By Jim Sankey
Allied News Baseball Columnist
GERRIT COLE’S fifth appearance of the spring will probably come this weekend, following his performance Sunday when he allowed two runs on two hits in four innings, walking one and striking out two in the 5-2 Pirates win over Baltimore.
Against a lineup of players from the Orioles’ projected major-league roster, Cole’s allowed runs came on a Ryan Flaherty homer (on a 2-0 count) following Cole’s only free pass.
"He's a smart kid," Cole’s catcher du jour Russell Martin said. "Of course he's got ability like not a lot of people have, but he's pitching out there with his mind and he has a plan. I feel like he's pretty polished for a young guy."
Unless you understand the financial part of major league baseball these days, you might think that Cole’s a candidate to make the Pirates’ opening day roster.
Not gonna happen. He’ll be in Pittsburgh in 2013, but not for a while.
Here’s how 2013 baseball works: Players not on the 40-man roster are controlled by the team until they have accrued at least six seasons of major/minor league experience. Since young stars (like Cole—drafted in 2011—and Jameson Taillon—2010) haven’t been in the system that long, they generally are omitted from the major league roster in favor of those whose six years are up and must either be placed on the 40-man roster, traded, or released.
Players on the 40-man roster but not on the 25-man active roster don’t earn major league service time until they are added to the active 25-man roster for the first time. This is often referred to as “starting a player’s clock.” (A minor leaguer on the 40-man roster who is called up in September earns a small amount of major league service time, but that does not “start his clock” because of the expanded rosters permitted during September.
One year of major league service time is accrued for every 172 days in a season. (There are roughly 182 days in a typical season, which ends on the last day of the regular season.)
Here’s where Cole’s situation comes into play.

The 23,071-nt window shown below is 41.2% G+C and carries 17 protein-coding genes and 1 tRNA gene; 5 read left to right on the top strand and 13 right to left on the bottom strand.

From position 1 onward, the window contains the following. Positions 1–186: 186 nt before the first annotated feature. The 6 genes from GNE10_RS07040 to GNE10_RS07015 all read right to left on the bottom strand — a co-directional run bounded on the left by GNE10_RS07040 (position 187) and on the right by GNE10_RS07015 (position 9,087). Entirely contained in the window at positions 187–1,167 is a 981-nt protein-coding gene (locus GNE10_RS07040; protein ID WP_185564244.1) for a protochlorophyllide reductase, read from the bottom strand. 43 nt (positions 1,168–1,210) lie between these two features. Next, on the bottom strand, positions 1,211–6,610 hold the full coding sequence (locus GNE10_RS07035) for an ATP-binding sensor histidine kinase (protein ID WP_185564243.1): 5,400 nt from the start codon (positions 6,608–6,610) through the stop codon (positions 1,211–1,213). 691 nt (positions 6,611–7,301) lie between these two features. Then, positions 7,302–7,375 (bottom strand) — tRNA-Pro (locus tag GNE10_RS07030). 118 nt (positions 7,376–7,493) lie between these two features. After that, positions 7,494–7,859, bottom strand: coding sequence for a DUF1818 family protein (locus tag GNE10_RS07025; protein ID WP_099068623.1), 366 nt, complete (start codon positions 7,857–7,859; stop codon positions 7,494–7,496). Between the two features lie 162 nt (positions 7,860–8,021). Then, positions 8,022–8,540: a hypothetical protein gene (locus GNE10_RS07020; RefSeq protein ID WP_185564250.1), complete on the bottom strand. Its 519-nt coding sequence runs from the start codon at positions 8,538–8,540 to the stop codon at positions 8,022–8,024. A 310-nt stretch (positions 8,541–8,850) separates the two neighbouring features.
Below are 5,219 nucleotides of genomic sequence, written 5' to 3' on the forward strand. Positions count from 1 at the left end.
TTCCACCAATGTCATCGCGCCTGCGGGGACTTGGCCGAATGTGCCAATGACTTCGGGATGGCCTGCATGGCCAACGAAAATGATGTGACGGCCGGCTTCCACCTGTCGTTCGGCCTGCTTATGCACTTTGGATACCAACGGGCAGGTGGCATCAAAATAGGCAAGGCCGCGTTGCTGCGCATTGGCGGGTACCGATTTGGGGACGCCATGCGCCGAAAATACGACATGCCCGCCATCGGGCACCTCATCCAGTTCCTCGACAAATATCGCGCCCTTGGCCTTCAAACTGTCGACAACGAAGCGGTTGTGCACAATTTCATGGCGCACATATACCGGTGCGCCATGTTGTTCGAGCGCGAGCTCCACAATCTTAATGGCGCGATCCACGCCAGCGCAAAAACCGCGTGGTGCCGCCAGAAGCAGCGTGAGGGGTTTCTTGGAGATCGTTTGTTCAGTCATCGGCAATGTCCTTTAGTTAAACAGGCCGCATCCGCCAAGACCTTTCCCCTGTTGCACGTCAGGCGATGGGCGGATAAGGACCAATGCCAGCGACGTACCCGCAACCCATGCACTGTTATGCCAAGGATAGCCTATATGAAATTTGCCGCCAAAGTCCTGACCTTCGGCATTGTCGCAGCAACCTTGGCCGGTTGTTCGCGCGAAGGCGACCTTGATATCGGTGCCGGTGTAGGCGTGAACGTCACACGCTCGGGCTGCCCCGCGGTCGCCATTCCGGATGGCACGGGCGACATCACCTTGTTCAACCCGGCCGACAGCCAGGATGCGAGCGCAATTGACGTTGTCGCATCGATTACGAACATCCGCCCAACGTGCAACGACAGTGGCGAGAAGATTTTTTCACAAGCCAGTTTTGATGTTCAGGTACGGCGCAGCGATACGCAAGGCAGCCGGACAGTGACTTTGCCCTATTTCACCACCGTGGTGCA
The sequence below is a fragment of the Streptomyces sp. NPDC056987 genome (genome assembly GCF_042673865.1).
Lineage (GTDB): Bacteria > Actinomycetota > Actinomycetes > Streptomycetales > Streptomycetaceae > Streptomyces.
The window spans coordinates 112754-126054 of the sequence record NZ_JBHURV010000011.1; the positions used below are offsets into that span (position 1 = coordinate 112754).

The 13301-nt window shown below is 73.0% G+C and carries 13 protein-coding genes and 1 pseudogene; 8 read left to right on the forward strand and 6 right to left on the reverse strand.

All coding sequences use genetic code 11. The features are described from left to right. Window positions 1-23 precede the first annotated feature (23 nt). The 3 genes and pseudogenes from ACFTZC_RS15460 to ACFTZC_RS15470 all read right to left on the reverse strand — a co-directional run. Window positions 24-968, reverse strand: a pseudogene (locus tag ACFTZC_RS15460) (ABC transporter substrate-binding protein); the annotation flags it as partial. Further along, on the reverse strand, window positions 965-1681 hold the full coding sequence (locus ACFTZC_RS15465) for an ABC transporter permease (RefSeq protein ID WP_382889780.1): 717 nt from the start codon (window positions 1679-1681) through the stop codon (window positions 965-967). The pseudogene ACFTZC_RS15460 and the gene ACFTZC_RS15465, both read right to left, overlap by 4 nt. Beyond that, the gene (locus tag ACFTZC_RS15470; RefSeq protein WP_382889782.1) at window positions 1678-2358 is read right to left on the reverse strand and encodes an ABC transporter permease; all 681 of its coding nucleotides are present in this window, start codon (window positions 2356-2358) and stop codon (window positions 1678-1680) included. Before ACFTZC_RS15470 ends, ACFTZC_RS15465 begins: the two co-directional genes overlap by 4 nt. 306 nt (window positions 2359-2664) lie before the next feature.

Teams generally don’t want to add a rookie to the 25-man active roster in their first year until late April or early May, because then their first season will not add up to 172 days, which means that in this case, the Pirates effectively get almost seven years out of Cole instead of just six.
If a team further delays a rookie until the middle of June, then they will also likely prevent that player from becoming a “Super Two” for arbitration purposes.
The Pirates used this strategy with Andrew McCutchen, not called up until June 4 back in 2009.
The team controls players’ salaries until a player accrues three years of major league service time, when he becomes eligible for salary arbitration. This is why you often see outstanding players getting a relatively small salary despite a superb season. For example, Angels’ super Mike Trout will earn just $20,000 more than the major-league minimum of $490,000 because he has no power until he becomes arbitration eligible despite being an All-Star and American League rookie of the year.
A player with more than two years of major league service time can also become eligible for salary arbitration beginning in his third year if he is among the top 17% in service time among all players who have between two and three 3 years. These players (like Neil Walker) are also known as “super two’s” and are arbitration eligible for four years.
Still scratching your head? Just remember that it boils down to teams maneuvering players to get the most time for the least money.
Think of it this way: Would you want Cole to start the 2013 season in Pittsburgh and be a potential free agent in 2018 or have a delayed 2013 start and have him under team control until 2019?
So would the Pirates.